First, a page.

In their important new book, “The Bankers’ New Clothes,” Anat Admati and Martin Hellwig challenge a cherished belief of people who run big banks: Equity is “expensive” and requiring banks to fund themselves with more equity (relative to their debts) will somehow slow the economy.
Arthur Levitt, former chairman of the U.S. Securities and Exchange Commission, interviews Anat Admati, a professor at Stanford University and coauthor of "The Bankers' New Clothes: What's Wrong With Banking and What to Do About it." They spoke on Bloomberg Radio's "A Closer Look With Arthur Levitt."
Breezing into a sunlit conference room near London’s Hyde Park Corner wearing an open-collared white shirt that frames his square jaw, Loic Fery exudes the confidence of a soccer club owner who’s enjoyed success on the pitch and with the team’s account ledgers.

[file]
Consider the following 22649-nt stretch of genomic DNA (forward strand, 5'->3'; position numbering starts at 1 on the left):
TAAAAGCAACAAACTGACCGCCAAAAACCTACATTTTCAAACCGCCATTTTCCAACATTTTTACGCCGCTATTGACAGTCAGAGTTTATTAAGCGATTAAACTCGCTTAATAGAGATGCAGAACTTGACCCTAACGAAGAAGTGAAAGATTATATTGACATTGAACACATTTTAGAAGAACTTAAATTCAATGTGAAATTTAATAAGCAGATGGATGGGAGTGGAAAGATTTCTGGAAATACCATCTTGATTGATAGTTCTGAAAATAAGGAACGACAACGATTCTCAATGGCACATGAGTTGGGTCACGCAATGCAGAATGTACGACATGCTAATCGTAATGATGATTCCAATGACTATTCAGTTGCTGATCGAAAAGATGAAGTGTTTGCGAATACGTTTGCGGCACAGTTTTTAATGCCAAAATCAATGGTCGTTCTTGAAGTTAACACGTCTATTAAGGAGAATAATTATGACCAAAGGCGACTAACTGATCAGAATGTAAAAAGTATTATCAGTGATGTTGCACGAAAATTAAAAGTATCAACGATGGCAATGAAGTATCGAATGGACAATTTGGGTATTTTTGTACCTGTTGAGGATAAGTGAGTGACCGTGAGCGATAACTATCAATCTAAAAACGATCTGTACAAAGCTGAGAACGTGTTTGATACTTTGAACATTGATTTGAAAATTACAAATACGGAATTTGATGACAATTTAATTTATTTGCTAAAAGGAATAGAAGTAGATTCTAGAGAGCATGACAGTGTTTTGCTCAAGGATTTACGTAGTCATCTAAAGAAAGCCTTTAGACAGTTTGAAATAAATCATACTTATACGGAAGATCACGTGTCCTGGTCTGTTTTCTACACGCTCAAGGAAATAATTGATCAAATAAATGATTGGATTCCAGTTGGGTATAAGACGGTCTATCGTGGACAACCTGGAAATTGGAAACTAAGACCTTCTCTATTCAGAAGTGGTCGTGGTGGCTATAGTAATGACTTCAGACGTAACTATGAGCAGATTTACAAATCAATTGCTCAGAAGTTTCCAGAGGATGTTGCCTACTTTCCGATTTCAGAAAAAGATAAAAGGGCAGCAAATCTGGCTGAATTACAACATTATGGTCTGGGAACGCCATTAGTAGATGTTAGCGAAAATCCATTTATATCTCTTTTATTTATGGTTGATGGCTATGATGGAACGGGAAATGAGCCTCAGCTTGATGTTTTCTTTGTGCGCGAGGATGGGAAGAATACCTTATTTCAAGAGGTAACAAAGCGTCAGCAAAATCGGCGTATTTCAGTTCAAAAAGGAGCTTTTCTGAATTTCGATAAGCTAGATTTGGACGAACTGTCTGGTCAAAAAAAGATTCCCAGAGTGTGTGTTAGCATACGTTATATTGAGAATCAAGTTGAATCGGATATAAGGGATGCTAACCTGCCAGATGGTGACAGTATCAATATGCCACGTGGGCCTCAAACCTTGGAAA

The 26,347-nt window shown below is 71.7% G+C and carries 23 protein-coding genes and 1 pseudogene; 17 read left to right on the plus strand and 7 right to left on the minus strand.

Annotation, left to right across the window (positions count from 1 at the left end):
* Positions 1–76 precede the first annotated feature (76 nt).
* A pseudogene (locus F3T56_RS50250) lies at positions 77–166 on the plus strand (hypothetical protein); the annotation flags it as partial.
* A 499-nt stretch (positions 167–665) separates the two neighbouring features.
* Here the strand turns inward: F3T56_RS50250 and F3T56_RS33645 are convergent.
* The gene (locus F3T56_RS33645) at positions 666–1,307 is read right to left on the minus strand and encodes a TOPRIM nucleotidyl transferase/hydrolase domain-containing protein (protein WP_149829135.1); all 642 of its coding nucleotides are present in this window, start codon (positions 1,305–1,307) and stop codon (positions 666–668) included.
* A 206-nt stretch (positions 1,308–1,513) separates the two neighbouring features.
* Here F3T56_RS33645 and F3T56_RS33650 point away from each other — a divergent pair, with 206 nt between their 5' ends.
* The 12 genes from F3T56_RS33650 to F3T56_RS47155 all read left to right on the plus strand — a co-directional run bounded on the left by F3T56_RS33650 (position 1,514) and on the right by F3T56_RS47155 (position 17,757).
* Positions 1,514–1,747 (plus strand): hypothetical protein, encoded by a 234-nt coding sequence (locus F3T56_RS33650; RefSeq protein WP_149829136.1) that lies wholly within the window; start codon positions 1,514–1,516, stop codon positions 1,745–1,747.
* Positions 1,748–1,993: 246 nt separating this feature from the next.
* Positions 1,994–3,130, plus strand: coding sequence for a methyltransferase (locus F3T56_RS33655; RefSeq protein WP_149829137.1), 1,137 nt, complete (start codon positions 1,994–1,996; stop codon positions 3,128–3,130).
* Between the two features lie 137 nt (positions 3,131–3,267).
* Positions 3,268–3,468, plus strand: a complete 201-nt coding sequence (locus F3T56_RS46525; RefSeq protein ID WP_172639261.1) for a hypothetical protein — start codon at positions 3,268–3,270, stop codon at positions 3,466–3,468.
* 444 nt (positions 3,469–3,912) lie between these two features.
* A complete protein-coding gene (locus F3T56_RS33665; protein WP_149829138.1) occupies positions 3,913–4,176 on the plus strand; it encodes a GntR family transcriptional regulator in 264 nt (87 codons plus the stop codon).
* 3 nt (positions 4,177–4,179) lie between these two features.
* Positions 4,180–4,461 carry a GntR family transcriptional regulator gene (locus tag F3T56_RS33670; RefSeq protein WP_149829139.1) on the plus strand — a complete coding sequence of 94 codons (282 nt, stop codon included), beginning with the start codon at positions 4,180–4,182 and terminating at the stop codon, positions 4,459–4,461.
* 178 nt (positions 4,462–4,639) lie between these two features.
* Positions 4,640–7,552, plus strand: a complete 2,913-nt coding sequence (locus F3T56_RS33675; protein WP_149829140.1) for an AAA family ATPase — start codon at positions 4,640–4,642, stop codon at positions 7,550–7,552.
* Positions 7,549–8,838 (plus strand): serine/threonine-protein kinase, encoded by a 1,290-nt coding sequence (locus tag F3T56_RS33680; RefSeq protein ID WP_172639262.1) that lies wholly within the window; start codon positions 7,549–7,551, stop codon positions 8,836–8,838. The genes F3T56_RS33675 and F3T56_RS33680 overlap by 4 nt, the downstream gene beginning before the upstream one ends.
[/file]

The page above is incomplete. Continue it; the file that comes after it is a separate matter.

Jamie Dimon was right. Speaking at a televised session during the World Economic Forum in Davos last year, the JPMorgan Chase & Co. chief executive officer predicted that the condemnation of bankers was far from over.